Former Nelson Mandela Bay Idols contestant Amanda Antony has released her debut album Amazulu last week and it has already reached No 1 on iTunes.
The Beverly Grove songstress, who made it to the top seven on Idols last year, said by the time she was kicked off the competition she already knew what her next move would be.
“When the competition ended in November, I told my mom I was moving to Johannesburg on January 10 the following year. I knew I wanted to do music full time and pursue my passion,” Antony said.
Antony, 23, who now goes by the name of Amanda Black, said she had always had a plan and, thanks to Idols, she was able to generate “gigs” because of the publicity.
Five months into her Joburg stay Ambitiouz Entertainment, mostly known as a hip-hop label with artists such as Emtee, Fifi Cooper and A-Reece, approached her.
“Between May and June this year I met up with the CEO of Ambitiouz Entertainment Kgosi Mahumapelo and signed with them and dropped Amazulu a month later,” Antony said.
Antony, who is known for her raspy tone, said she always had a plan to release a single in May, “maximise on the hype around Idols as much as I can”.
Music producer Sjava, the hitmaker of Ek’seni, produced Amazulu and the 14-track album was released two weeks before the finale of Idols to capitalise on the exposure.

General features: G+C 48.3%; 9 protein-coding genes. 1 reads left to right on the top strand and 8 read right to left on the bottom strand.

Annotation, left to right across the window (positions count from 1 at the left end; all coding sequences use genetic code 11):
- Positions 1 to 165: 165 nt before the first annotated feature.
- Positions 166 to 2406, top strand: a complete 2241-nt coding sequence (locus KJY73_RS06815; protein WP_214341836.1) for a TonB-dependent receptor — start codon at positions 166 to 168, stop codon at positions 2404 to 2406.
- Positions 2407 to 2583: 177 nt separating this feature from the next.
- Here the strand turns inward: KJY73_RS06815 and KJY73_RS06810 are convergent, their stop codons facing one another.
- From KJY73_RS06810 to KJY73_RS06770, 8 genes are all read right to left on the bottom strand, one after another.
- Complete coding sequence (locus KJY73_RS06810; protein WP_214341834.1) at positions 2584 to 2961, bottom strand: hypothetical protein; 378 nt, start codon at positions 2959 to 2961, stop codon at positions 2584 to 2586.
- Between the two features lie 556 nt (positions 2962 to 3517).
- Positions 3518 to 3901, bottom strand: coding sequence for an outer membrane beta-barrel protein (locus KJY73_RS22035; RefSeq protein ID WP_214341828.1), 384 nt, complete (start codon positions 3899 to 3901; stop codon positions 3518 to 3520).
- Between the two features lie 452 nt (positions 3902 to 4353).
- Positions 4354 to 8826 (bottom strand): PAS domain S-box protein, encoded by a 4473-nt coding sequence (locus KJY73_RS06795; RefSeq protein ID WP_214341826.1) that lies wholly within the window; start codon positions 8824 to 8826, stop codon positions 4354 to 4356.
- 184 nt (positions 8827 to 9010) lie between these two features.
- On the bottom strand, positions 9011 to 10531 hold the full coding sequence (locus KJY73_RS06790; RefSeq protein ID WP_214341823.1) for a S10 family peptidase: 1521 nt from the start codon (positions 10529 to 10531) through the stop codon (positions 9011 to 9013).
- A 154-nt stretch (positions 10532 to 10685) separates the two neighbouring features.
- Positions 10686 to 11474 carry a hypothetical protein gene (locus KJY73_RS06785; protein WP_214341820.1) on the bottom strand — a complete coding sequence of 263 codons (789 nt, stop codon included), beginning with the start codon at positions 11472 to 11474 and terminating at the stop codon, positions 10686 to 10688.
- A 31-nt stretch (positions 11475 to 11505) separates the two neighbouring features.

Antony said even though she had signed up with a label, she was always apprehensive about being signed.
“We know the things that happen with upcoming artists being robbed by underhanded labels. I was scared and not in a hurry to sign with anyone but when I met up with them, it felt right and I felt like it was the right thing to do and the right fit for me,” Antony said.
She said even though people described her sound as Afro-pop, she felt she had yet to identify a genre that best described her.
“I do fall under that in many ways but there’s a lot of fusion … I’d say it doesn’t have a name. My music is a lot of fusion. I just wanted to create something fresh, nothing ordinary. There’s a lot of elements such as Xhosa, English, R’n’B, pop mixed with traditional Xhosa music fused with a very present hip-hop element,” she said.
“I draw a lot from past experiences, going through the motions of wanting to be an artist, the no’s I got and the struggling I endured to get here.”
On the name change, Antony said it was a conscious decision she made after learning about her culture, her people and what it meant to be black.
“The black is so figurative, but it means it’s how I feel about being umXhosa, being black and being African,” she said.
Amuzulu is on sale at Musica and is available on iTunes.